By Katie Maze One Voice Choir performed for a full house Oct. 13 in Hughes Recital Hall. The performance provided the audience with diverse entertainment from the African culture and the opportunity to experience it firsthand. “I thought it was lovely,” said freshman pre-med biology major Kendrell Jackson. “I’m a big music person, so I love all the harmonies and drums. I like that I was able to get to see something new and different.” Accompanied by professor of performing and visual arts Dr. Stephen Crawford, the choir performed traditional songs and chants from various countries in Africa. Use of authentic instruments added to the ambiance inside the tiny theater. Singers stood semi-circle around Crawford as he played the kpanlogo drum, originally used by people in Ghana to communicate over long distances. He delivered a solo on the marimba, a wooden instrument prevalent in Africa. All music was created by African percussion instruments, most of which belong to Crawford’s personal collection. Both he and conductor Matt Crosby dressed in formal African robes called dashiki, normally worn by men on special occasions in Nigeria. “It was difficult to play one beat while singing along with another, but we wanted to use instruments and things that were authentic,” Crosby said. He encouraged audience members to stand and sing along with the choir, an element unique to this particular African installation. He said he wanted to take the listeners out of their comfort zone so that they could truly experience the music. “I didn’t want the  audience to just watch a formal concert. This is something that really has to be experienced outside the box in order to truly embrace the spirit of  African music,” Crosby said. Freshman music education major Amber Como, who attended the performance as a lab  requirement, said, “I like the originality and the fact that it incorporated the audience with the performance. That was my favorite part. This definitely didn’t feel like homework.” Crosby said he was inspired to celebrate African culture because of a few weeks he spent in Nigeria in 2005 teaching at the Nigerian Baptist Theological Seminary. He and Crawford joined forces last spring and began research on Africa’s music and culture. They worked together to combine the nature of freedom with modern Western elements to pay homage to the music’s colorful culture. “The rhythm and freedom they have really inspired me …. The spirit of the Nigerians is wonderful, and I really wanted to capture that. We’ve never done African music before, so it was time we experimented with it.” Crosby explained the impact studying African music has had on the members of...

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Edgar Allen Poe: topic of festival for poetry lovers

By Terryn Kelly For those who find delight in food, Edgar Allen Poe and Halloween costumes, this event is the perfect match. A Poe Fest, sponsored by the Sigma Tau Delta society will be held Oct. 28 at 7 p.m.  in the amphitheater on the corner of King Street and 9th. Assistant Professor and English Department Chair Dr. Jacky Dumas has been a part of the event since he came to the university. There is a learning factor behind the motivation for the bash.  “One of the goals of the Sigma Tau Delta society is to help promote literacy and a love of literature on campus. Although Poe’s birthday is later in the year, his style of writing fits Halloween really well. Traditionally, what we do are readings of Poe’s work, particularly The Raven, because that’s probably the most well known,” Dumas said. There will be some   changes added to the celebration. “This year we are going to have a literary contest and an art contest for poetry and artwork that is inspired by Poe’s writing. People will submit those selections to me; the deadline for that is Wednesday 26th. The Sigma groups will … pick the top two or three in each category. We will read those at the party,” he said. For students who like dressing up for Halloween, attending the Poe Fest should be fun. “We will also do a costume contest to fit with the Halloween theme, and it doesn’t have to be Poe related,” Dumas said. “Just come dressed as whatever you want to be dressed as. We also do a prize for best costume. Having the Poe Fest is a different way to get a major figure in literature out there but also celebrate the season in the same fashion.” Senior English major Lindsay Prater was inducted into Sigma Tau Delta last year. She enjoys helping with the event and putting the final, eerie touches on the Halloween decorations in the outdoor ampitheater. “We each come ensuring that we are spookily dressed, usually literary themed. Last year, I was the Phantom of the Opera. We decorate the amphitheater with dark décor and play spooky background music. The whole event is just a fun time to hang out in costume and be a bit of a literature nerd,” she said. Sophomore nursing major Linda Rubio had not heard of the Poe Fest until recently. She was surprised to learn that anyone interested in the event was welcome to attend. Not only can attendees learn about the famous writings of Poe, but there is also the potential to meet new people with whom they may...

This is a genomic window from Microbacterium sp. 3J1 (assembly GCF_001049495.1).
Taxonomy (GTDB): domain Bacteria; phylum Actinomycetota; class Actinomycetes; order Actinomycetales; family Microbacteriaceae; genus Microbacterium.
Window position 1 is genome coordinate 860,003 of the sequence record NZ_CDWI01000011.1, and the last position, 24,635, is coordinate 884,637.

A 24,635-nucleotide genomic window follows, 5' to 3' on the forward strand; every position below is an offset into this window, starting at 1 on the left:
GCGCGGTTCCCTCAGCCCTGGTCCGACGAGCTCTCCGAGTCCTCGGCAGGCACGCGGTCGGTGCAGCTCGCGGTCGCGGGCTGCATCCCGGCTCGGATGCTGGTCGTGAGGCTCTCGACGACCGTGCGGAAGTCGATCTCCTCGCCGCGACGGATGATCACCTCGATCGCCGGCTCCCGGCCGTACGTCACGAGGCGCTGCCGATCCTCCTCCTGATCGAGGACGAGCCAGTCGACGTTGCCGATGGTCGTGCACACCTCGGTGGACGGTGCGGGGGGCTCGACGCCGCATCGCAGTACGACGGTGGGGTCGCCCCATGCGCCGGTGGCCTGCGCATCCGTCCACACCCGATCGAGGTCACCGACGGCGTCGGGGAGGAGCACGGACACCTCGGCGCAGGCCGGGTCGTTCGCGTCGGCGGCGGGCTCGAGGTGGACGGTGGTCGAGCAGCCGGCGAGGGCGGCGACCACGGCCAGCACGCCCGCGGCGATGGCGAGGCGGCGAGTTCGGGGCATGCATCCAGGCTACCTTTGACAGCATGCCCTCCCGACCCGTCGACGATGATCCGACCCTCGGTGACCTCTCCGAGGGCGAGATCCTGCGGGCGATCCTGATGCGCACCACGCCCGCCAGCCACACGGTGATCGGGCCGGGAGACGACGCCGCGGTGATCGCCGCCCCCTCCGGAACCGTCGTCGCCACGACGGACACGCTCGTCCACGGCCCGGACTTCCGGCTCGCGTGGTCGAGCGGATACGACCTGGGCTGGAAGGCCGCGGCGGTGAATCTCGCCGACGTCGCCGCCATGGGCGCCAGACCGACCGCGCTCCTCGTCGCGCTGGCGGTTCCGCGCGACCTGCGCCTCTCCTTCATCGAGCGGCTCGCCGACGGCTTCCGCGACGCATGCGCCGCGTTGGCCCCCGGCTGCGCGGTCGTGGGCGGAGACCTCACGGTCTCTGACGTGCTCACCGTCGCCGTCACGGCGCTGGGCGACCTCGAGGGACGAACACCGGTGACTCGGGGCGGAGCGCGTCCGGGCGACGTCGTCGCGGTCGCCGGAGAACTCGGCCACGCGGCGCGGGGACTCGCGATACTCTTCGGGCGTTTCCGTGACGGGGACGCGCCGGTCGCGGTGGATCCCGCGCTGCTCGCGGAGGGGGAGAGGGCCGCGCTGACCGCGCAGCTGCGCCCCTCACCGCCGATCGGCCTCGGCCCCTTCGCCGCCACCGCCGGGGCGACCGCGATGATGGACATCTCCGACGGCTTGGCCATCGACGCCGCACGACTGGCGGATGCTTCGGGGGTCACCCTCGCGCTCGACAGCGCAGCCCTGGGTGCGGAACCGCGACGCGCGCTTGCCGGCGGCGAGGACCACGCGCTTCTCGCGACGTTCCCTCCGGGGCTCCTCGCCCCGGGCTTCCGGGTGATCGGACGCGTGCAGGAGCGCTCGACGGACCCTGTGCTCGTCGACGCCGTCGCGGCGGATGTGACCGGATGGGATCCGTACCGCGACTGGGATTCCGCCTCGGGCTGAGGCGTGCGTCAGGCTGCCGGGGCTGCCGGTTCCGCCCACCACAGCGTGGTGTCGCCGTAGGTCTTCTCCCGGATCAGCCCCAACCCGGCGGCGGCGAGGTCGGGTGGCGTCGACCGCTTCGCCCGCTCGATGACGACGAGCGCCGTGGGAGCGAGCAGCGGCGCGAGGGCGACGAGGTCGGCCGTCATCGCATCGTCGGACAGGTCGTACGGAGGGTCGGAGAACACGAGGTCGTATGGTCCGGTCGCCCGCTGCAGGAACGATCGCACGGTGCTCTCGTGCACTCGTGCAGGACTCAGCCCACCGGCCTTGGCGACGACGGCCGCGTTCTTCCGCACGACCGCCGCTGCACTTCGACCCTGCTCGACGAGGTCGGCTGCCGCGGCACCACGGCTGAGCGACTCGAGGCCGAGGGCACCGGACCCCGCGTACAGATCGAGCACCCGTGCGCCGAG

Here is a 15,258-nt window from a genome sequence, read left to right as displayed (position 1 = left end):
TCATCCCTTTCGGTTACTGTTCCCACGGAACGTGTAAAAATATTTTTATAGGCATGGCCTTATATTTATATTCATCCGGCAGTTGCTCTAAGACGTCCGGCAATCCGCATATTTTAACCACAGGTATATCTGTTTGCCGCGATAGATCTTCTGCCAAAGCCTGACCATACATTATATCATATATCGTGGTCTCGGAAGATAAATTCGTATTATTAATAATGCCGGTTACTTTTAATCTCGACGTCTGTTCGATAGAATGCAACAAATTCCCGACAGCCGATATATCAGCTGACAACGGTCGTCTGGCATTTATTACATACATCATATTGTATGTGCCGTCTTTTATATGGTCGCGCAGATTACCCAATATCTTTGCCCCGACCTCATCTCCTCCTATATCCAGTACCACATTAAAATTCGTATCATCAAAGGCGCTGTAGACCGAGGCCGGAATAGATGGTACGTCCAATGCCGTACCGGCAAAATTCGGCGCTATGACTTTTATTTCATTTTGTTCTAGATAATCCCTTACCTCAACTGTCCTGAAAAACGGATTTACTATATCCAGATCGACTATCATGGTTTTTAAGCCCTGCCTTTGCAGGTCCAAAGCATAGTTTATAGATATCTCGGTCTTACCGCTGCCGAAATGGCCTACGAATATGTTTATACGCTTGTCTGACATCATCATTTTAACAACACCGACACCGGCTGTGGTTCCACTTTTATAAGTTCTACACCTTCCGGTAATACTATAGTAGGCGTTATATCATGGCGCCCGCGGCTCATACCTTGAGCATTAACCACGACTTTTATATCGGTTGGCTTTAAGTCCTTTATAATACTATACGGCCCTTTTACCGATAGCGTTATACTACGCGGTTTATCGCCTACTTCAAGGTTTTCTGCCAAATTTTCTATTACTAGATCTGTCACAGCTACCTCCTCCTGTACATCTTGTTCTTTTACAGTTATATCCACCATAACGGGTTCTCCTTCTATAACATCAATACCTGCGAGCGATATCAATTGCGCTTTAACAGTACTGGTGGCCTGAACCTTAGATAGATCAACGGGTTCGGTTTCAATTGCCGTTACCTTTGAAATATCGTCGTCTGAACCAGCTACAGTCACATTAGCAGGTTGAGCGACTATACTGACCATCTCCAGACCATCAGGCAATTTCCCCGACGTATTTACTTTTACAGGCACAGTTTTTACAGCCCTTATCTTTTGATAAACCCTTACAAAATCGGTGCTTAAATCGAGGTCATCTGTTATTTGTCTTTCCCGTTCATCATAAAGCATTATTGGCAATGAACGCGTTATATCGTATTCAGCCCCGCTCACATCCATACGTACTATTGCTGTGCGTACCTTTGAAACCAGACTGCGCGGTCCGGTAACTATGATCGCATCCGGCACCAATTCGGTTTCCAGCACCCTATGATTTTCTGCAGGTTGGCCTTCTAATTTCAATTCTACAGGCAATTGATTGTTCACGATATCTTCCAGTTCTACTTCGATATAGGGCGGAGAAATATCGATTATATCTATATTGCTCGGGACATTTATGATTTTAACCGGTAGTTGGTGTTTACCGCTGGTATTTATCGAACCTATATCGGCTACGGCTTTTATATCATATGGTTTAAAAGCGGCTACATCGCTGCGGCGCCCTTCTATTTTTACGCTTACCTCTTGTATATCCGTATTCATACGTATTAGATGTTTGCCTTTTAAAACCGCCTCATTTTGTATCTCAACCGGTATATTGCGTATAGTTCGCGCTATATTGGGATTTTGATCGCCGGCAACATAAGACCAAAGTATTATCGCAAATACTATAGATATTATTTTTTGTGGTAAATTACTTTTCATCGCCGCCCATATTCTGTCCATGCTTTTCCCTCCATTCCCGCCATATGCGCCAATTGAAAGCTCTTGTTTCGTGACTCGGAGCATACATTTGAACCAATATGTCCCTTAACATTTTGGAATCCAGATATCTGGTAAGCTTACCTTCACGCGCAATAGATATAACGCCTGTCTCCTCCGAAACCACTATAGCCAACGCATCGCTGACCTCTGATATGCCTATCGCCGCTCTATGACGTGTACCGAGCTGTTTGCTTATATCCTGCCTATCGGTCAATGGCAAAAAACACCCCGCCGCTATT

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Footloose bursts back on the big screen with fans unsure of change

By Lauren Jones After hearing that the 1984 Footloose was remade, many refused to see it because some movies shouldn’t be touched. However, those who hadn’t seen the original were pleasantly surprised. The film, starring Kenny Wormald, Julianne Hough and Dennis Quaid, is a feel-good movie, and many who have seen it agree that those not wanting to see it should give it a chance. Footloose is the story of Ren McCormack (Wormald), a teen rebel from Boston who moves to the small town of Bomont to live with his aunt and uncle after his mother’s death. He quickly learns of the town’s strict laws; playing loud music and dancing is forbidden. The laws were established by Bomont city councilman and Reverend Shaw Moore (Quaid), whose son and four other teenagers were killed in a car accident after a night of drinking, playing loud music and dancing. Ren is frustrated by these rules but learns that he isn’t alone after meeting the reverend’s daughter. Ariel (Hough) is a troubled teen whose only dream is to leave Bomont. With the help of his friends Willard (Miles Teller) and Rusty (Ziah Colon), Ren challenges the laws and moves that the  prohibiting of public dancing be abolished. The acting is good and the movie is nearly identical to the original except for a few major parts (the scene where Ariel stands between two cars driving down a highway was cut), but many who have seen the first Footloose would agree that it just isn’t the same. It’s hard to judge characters in the new film without comparing them to the original actors. And while Wormald does a good job portraying Ren, most would agree he’s no Kevin Bacon. The dancing was choreographed well, although the style has been adapted for this generation and may not appeal to those who love the original. If you’ve never seen the 1984 Footloose, you may like the new version. Sophomore education major Niata Owens said, “I liked the storyline of it, and I liked the ending. It wasn’t what I expected, but it was still a really good movie.” Sophomore communication major Kent Franze was skeptical about seeing the film. “I went in thinking it wasn’t going to be good and that it was going to be corny and shame the original, but I left with a positive outlook,” he said. “I was happy with the movie overall.” After noting remakes that have been made this year, it seems the movie industry is running out of ideas. However, it’s no reason to write off a movie that may be better than you think.  Owens said, “Even if...